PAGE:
commentary To all the opponents of Microsoft: give credit where credit is due and let's work together on bridging the digital divide.
This week Bill Gates, chief software architect of the world's biggest and most influential software company, and Prime Minister of Australia John Howard met for a festive public event to help bridge the digital divide.
The event -- heavily scripted and working to a by-the-numbers storyline with all the unpredictability and shading of a soap star wedding -- became a love-in between Gates and this country's electioneering top pollie.
However, all joking aside, Gates announced he would donate AU$40 million over the next five years to a community initiative to help
disadvantaged Australians overcome the digital divide.
The cash, licences or services, depending on each charity partner's needs, will be directly allocated to groups who service the underprivileged, such as the Smith Family, Australian Seniors Computer Club Association, WorkVentures, Inspire Foundation and Yarnteen Aboriginal and Torres Strait Islander Corporation.
Of course, it didn't take long before political and business foes of Microsoft and the Howard government unsheathed their claws, using the opportunity to promote their own agenda with little regard for the big picture.
Senator Brian Greig of the Australian Democrats was one such person to claim that it was "a drop in the ocean" compared to the estimated AU$1 billion in revenue the software giant generates in Australia, and helped the company "to create a soft cuddly face" for the public.
By this analysis that means that Microsoft will donate just under 1 percent of its revenue to help organisations in need across Australia.
I reckon that's quite considerable.
But Greig wasn't finished there. He was keen to use the platform to promote his own political agenda -- to introduce preference for open source software in government.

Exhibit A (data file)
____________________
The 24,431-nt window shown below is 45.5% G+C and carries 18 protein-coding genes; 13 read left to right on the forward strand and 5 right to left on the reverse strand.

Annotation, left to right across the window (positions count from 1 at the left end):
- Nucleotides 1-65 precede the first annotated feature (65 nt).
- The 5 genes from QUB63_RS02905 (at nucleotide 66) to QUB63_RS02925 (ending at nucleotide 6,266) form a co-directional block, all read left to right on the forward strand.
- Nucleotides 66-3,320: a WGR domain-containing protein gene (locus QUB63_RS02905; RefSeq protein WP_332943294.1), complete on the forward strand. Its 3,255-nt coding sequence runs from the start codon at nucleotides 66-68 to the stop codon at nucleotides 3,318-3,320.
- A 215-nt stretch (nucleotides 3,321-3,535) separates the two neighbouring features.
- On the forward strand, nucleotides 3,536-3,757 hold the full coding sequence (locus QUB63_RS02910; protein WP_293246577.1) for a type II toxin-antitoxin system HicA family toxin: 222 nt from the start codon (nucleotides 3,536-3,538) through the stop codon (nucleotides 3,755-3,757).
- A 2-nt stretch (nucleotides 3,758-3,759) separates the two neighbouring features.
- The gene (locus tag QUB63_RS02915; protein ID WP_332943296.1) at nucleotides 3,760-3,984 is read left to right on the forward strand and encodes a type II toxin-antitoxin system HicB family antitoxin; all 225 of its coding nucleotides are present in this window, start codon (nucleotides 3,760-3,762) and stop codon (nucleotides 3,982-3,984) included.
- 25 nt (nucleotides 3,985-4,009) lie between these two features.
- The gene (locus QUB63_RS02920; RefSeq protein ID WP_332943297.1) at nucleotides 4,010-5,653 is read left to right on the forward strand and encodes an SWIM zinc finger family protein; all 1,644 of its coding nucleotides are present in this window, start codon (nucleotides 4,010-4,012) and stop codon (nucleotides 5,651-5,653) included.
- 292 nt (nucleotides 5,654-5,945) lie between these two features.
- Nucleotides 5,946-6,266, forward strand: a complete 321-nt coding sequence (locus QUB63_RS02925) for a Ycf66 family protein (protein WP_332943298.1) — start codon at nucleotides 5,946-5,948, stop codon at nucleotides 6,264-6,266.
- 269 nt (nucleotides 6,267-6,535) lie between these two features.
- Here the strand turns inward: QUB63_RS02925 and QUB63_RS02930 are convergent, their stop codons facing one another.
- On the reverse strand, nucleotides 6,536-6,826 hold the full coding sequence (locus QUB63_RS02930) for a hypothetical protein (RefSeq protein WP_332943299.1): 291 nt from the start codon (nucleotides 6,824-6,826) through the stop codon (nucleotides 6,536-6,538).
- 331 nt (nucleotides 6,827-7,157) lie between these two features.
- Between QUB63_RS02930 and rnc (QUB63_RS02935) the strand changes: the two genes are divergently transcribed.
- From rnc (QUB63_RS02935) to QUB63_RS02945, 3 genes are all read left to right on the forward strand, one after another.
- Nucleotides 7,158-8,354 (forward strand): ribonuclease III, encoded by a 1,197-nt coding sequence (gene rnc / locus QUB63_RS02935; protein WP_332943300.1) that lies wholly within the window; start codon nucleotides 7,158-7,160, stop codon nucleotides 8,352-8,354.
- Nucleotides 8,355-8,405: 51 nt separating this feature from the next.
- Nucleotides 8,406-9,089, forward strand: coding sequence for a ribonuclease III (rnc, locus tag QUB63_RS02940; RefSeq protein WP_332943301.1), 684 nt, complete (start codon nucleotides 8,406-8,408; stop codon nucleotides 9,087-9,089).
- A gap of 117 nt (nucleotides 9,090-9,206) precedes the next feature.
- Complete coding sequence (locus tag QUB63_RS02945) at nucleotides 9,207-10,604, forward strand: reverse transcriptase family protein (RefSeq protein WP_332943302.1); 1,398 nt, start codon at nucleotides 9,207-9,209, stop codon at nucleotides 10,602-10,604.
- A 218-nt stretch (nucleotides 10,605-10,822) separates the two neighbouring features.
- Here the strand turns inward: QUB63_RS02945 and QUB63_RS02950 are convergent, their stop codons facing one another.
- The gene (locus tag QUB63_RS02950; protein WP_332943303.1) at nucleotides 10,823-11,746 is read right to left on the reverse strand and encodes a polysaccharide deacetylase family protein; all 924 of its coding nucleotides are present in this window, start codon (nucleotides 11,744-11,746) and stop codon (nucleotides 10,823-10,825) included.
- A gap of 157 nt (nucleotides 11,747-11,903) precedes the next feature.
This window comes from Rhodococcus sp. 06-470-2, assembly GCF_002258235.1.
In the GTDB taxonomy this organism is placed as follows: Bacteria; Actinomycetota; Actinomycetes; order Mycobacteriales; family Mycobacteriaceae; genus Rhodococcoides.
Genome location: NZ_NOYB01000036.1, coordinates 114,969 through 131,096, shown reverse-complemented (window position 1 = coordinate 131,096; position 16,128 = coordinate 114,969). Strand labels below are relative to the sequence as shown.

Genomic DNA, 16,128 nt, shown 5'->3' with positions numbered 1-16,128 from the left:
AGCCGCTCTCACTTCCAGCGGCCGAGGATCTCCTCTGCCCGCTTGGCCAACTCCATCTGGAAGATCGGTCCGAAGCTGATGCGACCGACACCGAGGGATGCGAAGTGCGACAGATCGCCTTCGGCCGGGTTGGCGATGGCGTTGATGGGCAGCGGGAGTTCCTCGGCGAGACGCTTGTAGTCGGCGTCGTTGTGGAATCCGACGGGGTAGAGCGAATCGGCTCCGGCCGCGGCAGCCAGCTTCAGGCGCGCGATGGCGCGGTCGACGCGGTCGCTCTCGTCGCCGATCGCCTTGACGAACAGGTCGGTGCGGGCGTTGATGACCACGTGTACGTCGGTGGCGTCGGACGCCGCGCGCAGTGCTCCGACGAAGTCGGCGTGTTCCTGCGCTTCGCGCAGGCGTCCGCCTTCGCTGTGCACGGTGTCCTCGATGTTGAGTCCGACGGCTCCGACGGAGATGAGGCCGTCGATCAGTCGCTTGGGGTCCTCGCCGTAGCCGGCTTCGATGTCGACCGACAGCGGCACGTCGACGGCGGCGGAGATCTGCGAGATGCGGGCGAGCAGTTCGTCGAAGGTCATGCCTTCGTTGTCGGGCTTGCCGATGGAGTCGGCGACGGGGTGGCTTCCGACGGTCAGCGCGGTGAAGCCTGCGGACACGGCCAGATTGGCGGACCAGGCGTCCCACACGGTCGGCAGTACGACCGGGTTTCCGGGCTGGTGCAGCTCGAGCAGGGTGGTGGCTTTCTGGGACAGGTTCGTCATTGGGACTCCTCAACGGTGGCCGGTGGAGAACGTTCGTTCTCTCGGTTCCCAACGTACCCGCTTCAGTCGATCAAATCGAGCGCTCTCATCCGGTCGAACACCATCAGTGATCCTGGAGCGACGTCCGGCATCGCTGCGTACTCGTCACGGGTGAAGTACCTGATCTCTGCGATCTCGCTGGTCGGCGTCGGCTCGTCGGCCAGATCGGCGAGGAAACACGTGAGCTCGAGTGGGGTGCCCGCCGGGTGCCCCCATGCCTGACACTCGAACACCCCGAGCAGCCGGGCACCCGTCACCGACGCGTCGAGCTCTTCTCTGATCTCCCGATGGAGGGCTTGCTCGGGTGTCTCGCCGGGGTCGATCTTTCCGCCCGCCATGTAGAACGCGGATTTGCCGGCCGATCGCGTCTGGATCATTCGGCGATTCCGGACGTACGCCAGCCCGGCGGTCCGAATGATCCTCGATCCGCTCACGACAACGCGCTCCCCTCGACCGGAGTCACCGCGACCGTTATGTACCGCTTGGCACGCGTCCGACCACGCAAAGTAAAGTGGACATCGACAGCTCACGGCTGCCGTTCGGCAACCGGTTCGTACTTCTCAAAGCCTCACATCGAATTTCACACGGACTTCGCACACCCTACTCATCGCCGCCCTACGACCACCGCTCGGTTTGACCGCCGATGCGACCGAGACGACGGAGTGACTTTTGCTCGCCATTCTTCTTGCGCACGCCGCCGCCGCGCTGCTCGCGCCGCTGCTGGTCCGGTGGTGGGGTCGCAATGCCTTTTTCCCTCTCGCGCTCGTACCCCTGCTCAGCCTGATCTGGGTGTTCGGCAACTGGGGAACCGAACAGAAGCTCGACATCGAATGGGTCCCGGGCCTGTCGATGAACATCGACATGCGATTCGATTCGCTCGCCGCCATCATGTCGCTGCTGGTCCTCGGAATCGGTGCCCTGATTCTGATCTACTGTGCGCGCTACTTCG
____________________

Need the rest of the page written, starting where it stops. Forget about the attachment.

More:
"Once a group is 'addicted' to a certain form of proprietary software, moving away from that framework can be very difficult and very expensive," he whinged.
Unfortunately Brian, I think getting access to basic computer needs, such as computer hardware, training and connection to that diverse and wide-ranging educational tool, the Internet, should be our priority.
If charities have to install Windows to do this, then so be it. Let's put the philosophical views behind us in the IT community and work together to address this greater issue.
If a charity organisation has hardware that can run Windows XP or Windows Server, it can certainly be converted down the track to a non-Windows operating system if Microsoft somehow decide to demand money for software licences from these organisations in need.
I'd also back up and say that with smart implementation of Web-based applications and open standards use of Microsoft software through things like Web services, it is an exaggeration to say end users will be "addicted".
However, it's got to be said that Microsoft is not the only organisation tackling the digital divide in Australia.
The Computerbank initiative is a fine example of a country-wide program that helps to get donated older hardware to run GNU/Linux systems bundled with free and open source software to disadvantaged groups around Australia.
Free and open source software has great advantages in this area as it does not require software licences and can be scaled down for machines running older hardware. The biggest challenge for this group is getting volunteers and funding from the Australian corporate community.
Forty million dollars can go a long way to helping those in need get access to basic technology needs in Australia. Is this something that the Democrats want to reject or give back? Maybe Senator Greig should consider that if we gave the money back, on principle, that some users would never encounter the Internet and be able to ever make the informed decision to use or not use open source technology. They will simply miss out altogether.
Of course, the irony of the situation is that Howard was happy to ride the publicity wave of Microsoft tackling this problem without pledging or matching the Microsoft donation. Maybe the Democrats, Labor, or coalition would like to put up more money for these local organisations like Computerbank?
Unfortunately Microsoft is going to have to pledge a whole lot more money if we are ever going to address the greatest digital divide we have in Australia - politicians from all parties who don't properly understand the real issues that affect IT professionals and end users in this country and can't work together to better the local industry.